The signs have been adding up: CBSNews.com did major layoffs and an aggressive retreat from news online. CBS stations made news layoffs aplenty. And now CBS is said to be talking with CNN — again — about outsourcing news to CNN. One imagines a one-woman-thick news operation: Katie Couric reading intros to CNN reports. The pressure of being the Tiffany network is long over. I’ll bet they will finally have the guts to go out of the news business, apart from 60 Minutes. And if that happens, others will get the courage to do likewise. But I don’t think that’s a bad thing. Oh, we’ll hear wailing about public service and the public airwaves — that and a damned expensive contract is why they’ll keep Couric in a storefront operation. But what we have now is not public service. We don’t need three evening newscasts exactly alike except as a repository for erectile dysfunction commercials. So let one or two networks win the ratings. Let CBS put more resources into investigations on 60 Minutes. Let CNN cover breaking news — with more help from witnesses with cameras. I hope they let others take that news and curate it in different ways with different perspectives. There’ll be a new ecology of news on video and it’s about time.
Posts about cbs
CBS’ purchase of Last.fm, described as a social music recommendation system, for $280 million is a fascinating extension of their audience network strategy. PaidContent boldfaced the key quote from Last.fm founder Martin Stiksel to the BBC: “They want to move from a content company to an audience company, giving the audiences control and learning from this and that’s why Last.fm was their choice.”
Last.fm combines the notion of content as functionality — as I publish my list of what I’m listening to, the act of consumption becomes an act of creation; we all become radio stations — and people as distribution: the audience as network.
I saw this firsthand watching Jake’s Last.fm ap spread on Facebook: viral meets viral. In two days, his ap got 15,000 users without promotion and it’s killing his server (which, by the way, is one weakness of the Facebook platform).
: See also the Last.fm blog:
CBS understands the Last.fm vision, the importance we place on putting the listener in charge, the vibrant and vocal community, the obsession with music stats, and our determination to offer every song ever recorded.
CBS continues to extend its notion of the audience as the network, today announcing a bunch of deals with social services to enable and encourage embedding of their clips — among them WordPress, Ning, and Voxant. I’m not sure, for example, what a deal with WordPress means; I can already embed clips from a number of CBS’ distributors. But it’s the thought that counts. And that thought, to repeat the words of Quincy Smith, president of CBS Interactive: “We can’t expect consumers to come to us. It’s arrogant for any media company to assume that.”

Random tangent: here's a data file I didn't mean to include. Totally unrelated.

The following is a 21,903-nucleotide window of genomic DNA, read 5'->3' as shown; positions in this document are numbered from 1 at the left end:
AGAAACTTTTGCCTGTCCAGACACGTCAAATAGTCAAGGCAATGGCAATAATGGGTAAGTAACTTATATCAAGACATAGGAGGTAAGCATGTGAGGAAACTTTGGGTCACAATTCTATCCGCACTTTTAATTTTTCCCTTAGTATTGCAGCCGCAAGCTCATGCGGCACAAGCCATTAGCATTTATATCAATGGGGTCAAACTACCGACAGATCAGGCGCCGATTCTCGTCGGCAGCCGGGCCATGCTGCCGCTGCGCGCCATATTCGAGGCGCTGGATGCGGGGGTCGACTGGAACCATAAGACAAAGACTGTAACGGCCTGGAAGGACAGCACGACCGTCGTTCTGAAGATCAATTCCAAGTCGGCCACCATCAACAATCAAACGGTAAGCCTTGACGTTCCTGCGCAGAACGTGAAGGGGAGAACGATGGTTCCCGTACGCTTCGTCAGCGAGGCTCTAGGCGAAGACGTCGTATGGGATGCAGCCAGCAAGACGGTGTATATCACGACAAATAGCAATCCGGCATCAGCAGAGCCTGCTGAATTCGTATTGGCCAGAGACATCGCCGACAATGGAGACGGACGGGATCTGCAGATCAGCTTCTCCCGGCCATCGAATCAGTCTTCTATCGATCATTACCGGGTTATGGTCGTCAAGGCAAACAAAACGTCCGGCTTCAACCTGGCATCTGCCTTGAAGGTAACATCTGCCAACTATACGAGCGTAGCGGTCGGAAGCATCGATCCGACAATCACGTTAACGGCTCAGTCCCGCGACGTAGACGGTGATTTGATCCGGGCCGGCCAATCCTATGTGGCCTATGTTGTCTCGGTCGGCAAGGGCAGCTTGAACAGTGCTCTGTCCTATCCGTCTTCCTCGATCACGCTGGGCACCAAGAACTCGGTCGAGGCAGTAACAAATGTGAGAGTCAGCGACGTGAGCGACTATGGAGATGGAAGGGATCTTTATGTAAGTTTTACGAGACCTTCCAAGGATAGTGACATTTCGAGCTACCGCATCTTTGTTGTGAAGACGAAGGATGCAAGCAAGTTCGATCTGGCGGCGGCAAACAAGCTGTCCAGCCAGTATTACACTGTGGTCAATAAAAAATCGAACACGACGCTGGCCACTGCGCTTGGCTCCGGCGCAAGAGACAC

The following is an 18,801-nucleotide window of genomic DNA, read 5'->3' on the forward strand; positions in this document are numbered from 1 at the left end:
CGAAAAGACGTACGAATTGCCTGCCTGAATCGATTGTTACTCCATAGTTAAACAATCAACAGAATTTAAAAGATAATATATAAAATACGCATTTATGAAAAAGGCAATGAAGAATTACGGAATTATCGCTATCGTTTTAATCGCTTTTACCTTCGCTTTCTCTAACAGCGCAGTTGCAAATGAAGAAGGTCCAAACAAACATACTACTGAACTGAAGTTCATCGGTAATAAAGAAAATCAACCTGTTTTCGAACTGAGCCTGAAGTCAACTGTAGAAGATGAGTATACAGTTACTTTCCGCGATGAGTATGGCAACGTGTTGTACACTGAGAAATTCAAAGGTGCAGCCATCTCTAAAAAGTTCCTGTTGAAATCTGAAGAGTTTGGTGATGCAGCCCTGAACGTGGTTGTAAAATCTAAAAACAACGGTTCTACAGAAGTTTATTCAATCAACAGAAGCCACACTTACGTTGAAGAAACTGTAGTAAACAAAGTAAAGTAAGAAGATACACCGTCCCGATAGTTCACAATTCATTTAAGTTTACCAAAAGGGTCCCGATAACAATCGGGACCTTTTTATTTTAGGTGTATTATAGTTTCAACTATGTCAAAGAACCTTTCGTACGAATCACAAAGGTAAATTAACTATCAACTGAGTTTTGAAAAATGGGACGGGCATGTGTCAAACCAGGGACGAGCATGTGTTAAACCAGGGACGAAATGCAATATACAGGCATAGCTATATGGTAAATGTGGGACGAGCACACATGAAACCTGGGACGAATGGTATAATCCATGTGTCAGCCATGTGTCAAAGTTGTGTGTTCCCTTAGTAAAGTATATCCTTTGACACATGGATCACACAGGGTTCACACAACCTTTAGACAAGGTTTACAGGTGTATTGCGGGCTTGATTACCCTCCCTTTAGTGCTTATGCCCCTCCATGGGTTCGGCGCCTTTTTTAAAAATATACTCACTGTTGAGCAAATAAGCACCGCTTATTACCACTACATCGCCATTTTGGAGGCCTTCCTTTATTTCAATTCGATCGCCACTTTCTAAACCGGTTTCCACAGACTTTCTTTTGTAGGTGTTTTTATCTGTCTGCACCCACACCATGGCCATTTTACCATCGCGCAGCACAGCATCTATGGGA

The head of one of these distributors, Voxant, just emailed me with his success stories. Voxant enables embedding and pays the embedders. Jeff Crigler emailed (and note that as far as I’m concerned, he misuses the term ‘mash’ — which means to remake and manipulate — when he really means ’embed’):
I know you have been following this long-tail syndication stuff. We’ve had an interesting couple of months at voxant. I think its kind of relevant to how ultimately new media gets its legs.
About a month ago we signed the NHL deal and got their hockey videos up in TheNewsRoom.com Three weeks ago we started blogging about it and sending very personalized emails to some of the top hockey blogs and small web sites. Then an amazing thing happened. One of the hockey blogs came to TNR and mashed [that is, embedded -ed] some clips. then a couple of others…. then a swarm of others. All of the sudden we are driving gobs of traffic to hockey sites who have grabbed our game highlights and “hockey fights” videos from the news room. The echo chamber actually started working. Before you turn around a third of our traffic was hockey stuff and we had bloggers and web sites coming back on a daily basis to get the latest game highlights.
So, for demonstration purposes, here’s a CBS clip via Voxant. This is one of those ridiculous you-could-write-them-before-you-see-them stories TV loves to do: Amercians are taking to the road this holiday weekend… gas prices are higher/lower… the triple-A says…. yadayadayada. Note that I just made fun of the segment and got paid for it. But that’s good: you want to be in the midst of the conversation, sometimes starting it.
When CBS and Viacom split, CBS got the smarts about the future of video. The Times today writes about the network inviting people to put up their videos. And here‘s Les Moonves talking about the benefits of putting the network’s stuff on YouTube: “It’s hard to do an absolute cause and effect, but we know it absolutely is helping. We are looking at every single outlet there is for our content.”